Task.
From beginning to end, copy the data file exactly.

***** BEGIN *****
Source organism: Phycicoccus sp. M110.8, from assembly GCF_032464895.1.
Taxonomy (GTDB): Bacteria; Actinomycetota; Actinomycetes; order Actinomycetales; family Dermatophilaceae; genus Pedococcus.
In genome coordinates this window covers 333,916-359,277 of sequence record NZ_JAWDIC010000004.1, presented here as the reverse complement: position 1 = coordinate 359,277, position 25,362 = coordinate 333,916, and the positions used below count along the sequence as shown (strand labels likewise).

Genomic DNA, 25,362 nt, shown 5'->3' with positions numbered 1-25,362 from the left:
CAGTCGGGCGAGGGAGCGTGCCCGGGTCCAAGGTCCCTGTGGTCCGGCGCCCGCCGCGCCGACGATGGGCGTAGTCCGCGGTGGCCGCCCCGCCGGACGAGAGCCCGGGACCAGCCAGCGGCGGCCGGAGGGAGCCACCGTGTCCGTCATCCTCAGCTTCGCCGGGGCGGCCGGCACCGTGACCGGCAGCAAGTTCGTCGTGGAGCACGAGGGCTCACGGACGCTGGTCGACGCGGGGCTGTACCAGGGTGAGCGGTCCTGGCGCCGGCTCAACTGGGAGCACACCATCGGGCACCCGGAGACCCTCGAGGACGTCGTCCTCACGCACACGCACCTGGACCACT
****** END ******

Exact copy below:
Source organism: Phycicoccus sp. M110.8, from assembly GCF_032464895.1.
Taxonomy (GTDB): Bacteria; Actinomycetota; Actinomycetes; order Actinomycetales; family Dermatophilaceae; genus Pedococcus.
In genome coordinates this window covers 333,916-359,277 of sequence record NZ_JAWDIC010000004.1, presented here as the reverse complement: position 1 = coordinate 359,277, position 25,362 = coordinate 333,916, and the positions used below count along the sequence as shown (strand labels likewise).

Genomic DNA, 25,362 nt, shown 5'->3' with positions numbered 1-25,362 from the left:
CAGTCGGGCGAGGGAGCGTGCCCGGGTCCAAGGTCCCTGTGGTCCGGCGCCCGCCGCGCCGACGATGGGCGTAGTCCGCGGTGGCCGCCCCGCCGGACGAGAGCCCGGGACCAGCCAGCGGCGGCCGGAGGGAGCCACCGTGTCCGTCATCCTCAGCTTCGCCGGGGCGGCCGGCACCGTGACCGGCAGCAAGTTCGTCGTGGAGCACGAGGGCTCACGGACGCTGGTCGACGCGGGGCTGTACCAGGGTGAGCGGTCCTGGCGCCGGCTCAACTGGGAGCACACCATCGGGCACCCGGAGACCCTCGAGGACGTCGTCCTCACGCACACGCACCTGGACCACT